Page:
Sunday, January 23, 2011


Karma. Here is the best Hindu parable of Karma that I have ever read.

Garuda is a guardian of Lord Shiva. One day he is sitting at the entrance gates of the Shiva's temple watching the flitting about of a small sparrow upon the great steps below.


Lord Shiva

Just then Yama, the god of death appeared, riding his black buffalo. He came to meet with Lord Shiva.


As he passed through the gates, Garuda noticed that the gaze of the Yama, the Master of Death, briefly fell upon the bird, but then he continued on his way into the abode of Shiva.

Since a mere glance from Lord Yama presages death, Garuda's heart was filled with pity for the tiny bird.

He gently picked it up and flew off with it clutched carefully in his powerful talons. He took it far, far, away to a deep forest where he gently placed it on a rock beside a rushing brook. Then he returned to Kailash and assumed his customary position at Shiva's gate.

When Yama emerged from his consultation with the Great God, Shiva, he nodded to Garuda in recognition. Garuda took this opportunity to ask Lord Death, Yama, "Just before you went inside, I saw you notice a little bird. You seemed to have a pensive expression on your face. May I know why?"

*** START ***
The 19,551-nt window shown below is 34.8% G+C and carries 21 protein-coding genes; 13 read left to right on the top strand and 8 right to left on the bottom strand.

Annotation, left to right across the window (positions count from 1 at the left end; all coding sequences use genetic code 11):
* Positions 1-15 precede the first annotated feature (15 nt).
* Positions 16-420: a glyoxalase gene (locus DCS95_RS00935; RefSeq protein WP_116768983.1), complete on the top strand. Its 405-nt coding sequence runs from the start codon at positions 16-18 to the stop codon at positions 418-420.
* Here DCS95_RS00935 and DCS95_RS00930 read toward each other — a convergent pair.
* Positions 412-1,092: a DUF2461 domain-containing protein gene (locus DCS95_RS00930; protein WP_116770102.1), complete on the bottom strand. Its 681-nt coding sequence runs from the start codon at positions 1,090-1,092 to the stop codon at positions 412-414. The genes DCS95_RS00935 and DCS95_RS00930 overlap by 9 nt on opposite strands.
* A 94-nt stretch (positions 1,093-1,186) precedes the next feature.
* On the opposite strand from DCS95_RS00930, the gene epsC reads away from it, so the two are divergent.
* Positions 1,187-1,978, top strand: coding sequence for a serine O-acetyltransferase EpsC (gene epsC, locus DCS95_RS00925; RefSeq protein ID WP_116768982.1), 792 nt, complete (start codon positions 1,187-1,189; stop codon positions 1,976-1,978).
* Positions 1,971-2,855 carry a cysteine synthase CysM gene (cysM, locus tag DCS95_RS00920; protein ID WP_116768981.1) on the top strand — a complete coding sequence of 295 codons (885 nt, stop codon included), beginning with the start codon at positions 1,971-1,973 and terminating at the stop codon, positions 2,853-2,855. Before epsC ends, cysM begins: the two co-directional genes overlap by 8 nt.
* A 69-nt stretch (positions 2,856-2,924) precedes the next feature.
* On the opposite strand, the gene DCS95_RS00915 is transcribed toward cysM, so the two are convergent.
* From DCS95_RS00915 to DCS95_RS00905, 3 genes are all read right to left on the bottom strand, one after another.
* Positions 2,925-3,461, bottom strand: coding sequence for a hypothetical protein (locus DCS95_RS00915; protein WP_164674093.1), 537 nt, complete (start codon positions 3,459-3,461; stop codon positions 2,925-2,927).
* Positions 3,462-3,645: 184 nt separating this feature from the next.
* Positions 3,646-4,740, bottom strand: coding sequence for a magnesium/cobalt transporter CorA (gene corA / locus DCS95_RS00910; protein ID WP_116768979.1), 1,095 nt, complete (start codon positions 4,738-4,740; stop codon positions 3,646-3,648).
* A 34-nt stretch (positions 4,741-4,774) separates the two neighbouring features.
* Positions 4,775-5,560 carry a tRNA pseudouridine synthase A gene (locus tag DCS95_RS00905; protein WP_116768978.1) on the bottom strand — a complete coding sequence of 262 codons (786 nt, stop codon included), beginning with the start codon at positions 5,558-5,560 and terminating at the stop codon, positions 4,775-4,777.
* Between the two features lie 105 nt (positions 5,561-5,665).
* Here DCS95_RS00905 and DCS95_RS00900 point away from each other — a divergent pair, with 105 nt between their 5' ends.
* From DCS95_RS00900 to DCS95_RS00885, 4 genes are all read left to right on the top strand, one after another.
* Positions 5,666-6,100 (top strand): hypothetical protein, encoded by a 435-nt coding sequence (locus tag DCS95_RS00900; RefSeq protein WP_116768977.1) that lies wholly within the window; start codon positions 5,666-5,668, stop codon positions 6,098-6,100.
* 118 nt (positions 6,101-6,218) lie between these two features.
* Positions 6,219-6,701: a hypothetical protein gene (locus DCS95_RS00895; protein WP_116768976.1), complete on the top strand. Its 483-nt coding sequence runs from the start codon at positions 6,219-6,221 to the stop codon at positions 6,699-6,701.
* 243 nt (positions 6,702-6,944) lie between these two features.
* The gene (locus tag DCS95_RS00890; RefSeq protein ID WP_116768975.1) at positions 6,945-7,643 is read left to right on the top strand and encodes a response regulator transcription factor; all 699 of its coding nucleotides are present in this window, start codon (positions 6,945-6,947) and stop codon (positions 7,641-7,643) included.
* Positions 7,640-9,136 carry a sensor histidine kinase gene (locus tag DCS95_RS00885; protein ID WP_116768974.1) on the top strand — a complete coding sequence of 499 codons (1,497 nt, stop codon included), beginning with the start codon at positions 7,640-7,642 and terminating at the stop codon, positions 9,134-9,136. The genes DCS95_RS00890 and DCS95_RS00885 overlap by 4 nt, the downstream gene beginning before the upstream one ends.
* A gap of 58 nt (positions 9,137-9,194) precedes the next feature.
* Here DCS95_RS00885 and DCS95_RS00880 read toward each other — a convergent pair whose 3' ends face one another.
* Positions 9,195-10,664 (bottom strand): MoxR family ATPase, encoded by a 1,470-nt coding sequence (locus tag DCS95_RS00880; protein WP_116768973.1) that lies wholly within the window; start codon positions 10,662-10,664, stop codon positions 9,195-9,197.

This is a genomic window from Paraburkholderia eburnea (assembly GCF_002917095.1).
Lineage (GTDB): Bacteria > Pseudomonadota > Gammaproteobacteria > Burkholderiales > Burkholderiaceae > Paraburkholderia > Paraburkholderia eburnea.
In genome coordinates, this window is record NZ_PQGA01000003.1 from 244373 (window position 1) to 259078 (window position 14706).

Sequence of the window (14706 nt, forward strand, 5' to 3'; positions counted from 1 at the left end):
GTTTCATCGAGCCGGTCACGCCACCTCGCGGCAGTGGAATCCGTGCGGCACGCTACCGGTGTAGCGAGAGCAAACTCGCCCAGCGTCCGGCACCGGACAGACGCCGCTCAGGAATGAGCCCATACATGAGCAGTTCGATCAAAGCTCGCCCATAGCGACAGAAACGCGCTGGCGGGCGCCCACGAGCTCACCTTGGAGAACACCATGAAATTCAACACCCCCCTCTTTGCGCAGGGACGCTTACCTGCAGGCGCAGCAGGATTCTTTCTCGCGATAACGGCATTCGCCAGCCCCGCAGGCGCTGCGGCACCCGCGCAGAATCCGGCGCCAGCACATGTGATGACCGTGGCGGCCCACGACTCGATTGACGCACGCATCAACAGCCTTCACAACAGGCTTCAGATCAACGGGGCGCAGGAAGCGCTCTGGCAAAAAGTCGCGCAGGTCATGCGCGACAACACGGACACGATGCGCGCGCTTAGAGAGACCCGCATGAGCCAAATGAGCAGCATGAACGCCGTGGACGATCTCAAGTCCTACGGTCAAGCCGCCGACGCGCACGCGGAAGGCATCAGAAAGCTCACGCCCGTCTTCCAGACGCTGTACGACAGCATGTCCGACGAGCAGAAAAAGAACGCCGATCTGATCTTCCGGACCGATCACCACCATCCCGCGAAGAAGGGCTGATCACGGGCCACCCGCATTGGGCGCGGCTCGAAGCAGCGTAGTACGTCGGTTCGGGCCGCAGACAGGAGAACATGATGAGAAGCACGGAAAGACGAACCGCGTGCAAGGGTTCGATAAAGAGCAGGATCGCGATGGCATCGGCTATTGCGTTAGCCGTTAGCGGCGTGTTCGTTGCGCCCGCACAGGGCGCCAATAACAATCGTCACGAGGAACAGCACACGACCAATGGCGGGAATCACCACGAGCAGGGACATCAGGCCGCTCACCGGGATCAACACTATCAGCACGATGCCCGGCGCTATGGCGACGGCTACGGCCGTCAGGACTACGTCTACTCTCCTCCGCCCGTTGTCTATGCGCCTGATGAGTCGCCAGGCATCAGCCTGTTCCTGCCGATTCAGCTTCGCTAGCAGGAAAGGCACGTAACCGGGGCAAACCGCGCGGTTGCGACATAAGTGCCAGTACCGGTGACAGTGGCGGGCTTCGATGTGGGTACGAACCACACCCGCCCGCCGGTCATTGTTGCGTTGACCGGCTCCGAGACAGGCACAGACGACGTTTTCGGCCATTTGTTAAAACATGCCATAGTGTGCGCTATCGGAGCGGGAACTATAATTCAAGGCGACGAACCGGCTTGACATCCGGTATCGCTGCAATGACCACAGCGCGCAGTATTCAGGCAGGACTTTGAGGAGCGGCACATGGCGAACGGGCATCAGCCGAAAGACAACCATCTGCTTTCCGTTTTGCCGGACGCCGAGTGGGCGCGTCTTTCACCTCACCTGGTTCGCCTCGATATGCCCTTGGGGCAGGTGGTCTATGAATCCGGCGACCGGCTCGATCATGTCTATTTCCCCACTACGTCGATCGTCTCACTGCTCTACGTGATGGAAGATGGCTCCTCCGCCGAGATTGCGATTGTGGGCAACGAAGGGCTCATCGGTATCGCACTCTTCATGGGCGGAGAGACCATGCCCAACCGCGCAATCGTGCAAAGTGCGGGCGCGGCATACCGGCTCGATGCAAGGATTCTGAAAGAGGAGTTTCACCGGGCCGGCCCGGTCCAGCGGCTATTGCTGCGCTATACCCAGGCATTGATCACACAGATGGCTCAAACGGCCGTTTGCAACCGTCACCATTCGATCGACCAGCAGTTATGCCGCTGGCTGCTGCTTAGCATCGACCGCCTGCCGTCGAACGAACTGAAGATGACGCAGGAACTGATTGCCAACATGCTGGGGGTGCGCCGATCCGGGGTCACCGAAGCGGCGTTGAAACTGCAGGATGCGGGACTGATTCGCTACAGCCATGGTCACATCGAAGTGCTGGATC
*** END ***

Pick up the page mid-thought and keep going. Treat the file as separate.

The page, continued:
Yama answered, "When my eyes fell on the bird, I saw that soon it would find its death in the jaws of a great python. But there are no such serpents here, high on Kailash, and I was briefly puzzled."

I don't like stories where animals die in the end. That's not why this is the best story. But it is the tragic outcome of a heroic act that makes one question whether or not Garuda's action was an act of good karma or bad karma. Or will he have a karmic retribution bringing him good or bad. Or, possibly does this have nothing to do with Garuda. Did the sparrow do something "bad?" Or did the python just do something really good?

Karma is an action. A right action. It is a yoga. This story of Karma reminds me that even if we do what we think is right, the consequences are what they are going to be, not necessarily what we want them to be. My role, is to do what I feel is best in my heart at all times. That is all I can do. It is all I can truly be "in charge" of; be responsible. So, karma is to be aware of what is happening right now to be aware of our right-action in each action we perform.


1 comment:

  1. Thought provoking on a Sunday morning. Thank you!